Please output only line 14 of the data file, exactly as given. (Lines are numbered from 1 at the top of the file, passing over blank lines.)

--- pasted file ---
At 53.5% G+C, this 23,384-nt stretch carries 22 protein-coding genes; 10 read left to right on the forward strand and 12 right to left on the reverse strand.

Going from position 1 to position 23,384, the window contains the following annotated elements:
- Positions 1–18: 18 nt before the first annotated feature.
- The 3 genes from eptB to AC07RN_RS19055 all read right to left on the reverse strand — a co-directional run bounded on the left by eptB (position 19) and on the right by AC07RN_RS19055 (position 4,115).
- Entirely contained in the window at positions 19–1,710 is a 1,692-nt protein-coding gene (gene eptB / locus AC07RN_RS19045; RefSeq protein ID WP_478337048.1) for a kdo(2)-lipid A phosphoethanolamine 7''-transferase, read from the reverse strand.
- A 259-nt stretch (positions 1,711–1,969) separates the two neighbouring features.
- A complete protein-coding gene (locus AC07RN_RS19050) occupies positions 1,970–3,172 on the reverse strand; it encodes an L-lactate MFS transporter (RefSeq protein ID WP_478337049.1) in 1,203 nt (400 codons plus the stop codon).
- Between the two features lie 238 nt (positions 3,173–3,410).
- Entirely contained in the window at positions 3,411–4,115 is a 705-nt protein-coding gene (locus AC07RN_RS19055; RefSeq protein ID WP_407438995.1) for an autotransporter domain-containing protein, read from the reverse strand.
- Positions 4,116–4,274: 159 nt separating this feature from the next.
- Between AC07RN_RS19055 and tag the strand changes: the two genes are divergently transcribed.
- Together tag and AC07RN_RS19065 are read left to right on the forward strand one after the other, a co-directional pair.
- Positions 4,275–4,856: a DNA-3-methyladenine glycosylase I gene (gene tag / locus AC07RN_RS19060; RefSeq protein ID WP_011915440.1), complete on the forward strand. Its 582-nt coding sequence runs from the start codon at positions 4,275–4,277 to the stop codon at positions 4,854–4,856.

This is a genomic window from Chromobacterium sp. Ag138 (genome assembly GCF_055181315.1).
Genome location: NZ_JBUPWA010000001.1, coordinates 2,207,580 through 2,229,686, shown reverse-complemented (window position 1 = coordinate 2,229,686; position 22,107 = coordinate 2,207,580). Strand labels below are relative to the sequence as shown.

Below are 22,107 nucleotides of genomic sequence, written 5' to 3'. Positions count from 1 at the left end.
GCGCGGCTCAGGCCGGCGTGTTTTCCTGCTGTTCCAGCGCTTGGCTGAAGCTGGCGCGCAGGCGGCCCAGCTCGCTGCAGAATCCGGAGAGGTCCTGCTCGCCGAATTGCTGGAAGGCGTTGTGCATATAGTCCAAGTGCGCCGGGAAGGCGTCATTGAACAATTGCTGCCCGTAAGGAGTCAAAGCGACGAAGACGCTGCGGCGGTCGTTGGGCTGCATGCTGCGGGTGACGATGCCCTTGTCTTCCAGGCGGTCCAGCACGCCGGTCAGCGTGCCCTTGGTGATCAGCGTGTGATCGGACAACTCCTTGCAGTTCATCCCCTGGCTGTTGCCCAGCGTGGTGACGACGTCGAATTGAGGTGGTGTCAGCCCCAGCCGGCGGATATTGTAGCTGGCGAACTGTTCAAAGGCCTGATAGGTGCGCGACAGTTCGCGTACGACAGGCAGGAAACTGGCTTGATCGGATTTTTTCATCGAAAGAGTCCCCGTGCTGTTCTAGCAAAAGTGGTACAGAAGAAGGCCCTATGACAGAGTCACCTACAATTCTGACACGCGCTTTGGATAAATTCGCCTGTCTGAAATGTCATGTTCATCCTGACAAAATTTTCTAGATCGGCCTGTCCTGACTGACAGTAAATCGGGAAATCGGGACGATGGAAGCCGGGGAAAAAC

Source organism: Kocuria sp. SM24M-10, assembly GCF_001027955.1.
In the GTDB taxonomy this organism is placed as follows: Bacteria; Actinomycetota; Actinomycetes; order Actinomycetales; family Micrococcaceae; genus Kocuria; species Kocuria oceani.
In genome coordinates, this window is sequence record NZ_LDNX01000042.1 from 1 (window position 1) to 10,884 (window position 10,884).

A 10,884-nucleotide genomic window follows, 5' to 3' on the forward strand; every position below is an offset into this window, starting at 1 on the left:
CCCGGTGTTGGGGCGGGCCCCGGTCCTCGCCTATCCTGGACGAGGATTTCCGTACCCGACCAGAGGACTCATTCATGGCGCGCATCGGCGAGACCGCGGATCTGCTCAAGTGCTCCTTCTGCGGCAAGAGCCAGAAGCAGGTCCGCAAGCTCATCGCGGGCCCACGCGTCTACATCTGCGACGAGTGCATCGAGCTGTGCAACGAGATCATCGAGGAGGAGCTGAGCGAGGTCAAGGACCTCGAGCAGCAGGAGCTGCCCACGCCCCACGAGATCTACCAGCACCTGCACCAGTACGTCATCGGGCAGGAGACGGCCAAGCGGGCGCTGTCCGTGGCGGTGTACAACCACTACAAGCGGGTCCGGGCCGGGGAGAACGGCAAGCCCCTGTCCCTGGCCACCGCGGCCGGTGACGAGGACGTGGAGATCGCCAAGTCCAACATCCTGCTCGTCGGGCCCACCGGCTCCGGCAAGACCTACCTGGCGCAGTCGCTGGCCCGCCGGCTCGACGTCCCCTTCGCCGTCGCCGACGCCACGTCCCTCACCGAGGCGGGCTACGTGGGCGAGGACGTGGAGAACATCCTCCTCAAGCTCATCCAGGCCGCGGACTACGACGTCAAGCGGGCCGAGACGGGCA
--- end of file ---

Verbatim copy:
This is a genomic window from Chromobacterium sp. Ag138 (genome assembly GCF_055181315.1).